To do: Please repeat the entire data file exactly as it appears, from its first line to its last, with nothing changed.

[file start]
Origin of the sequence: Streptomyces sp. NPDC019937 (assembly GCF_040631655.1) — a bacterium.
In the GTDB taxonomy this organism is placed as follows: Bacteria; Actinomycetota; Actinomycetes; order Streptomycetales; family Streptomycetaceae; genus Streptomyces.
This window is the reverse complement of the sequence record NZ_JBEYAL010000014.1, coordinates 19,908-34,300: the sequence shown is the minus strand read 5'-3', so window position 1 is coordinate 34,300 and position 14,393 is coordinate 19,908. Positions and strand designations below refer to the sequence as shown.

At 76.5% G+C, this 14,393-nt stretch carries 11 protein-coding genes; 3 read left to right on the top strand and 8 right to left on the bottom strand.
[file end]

Origin of the sequence: Streptomyces sp. NPDC019937 (assembly GCF_040631655.1) — a bacterium.
In the GTDB taxonomy this organism is placed as follows: Bacteria; Actinomycetota; Actinomycetes; order Streptomycetales; family Streptomycetaceae; genus Streptomyces.
This window is the reverse complement of the sequence record NZ_JBEYAL010000014.1, coordinates 19,908-34,300: the sequence shown is the minus strand read 5'-3', so window position 1 is coordinate 34,300 and position 14,393 is coordinate 19,908. Positions and strand designations below refer to the sequence as shown.

At 76.5% G+C, this 14,393-nt stretch carries 11 protein-coding genes; 3 read left to right on the top strand and 8 right to left on the bottom strand.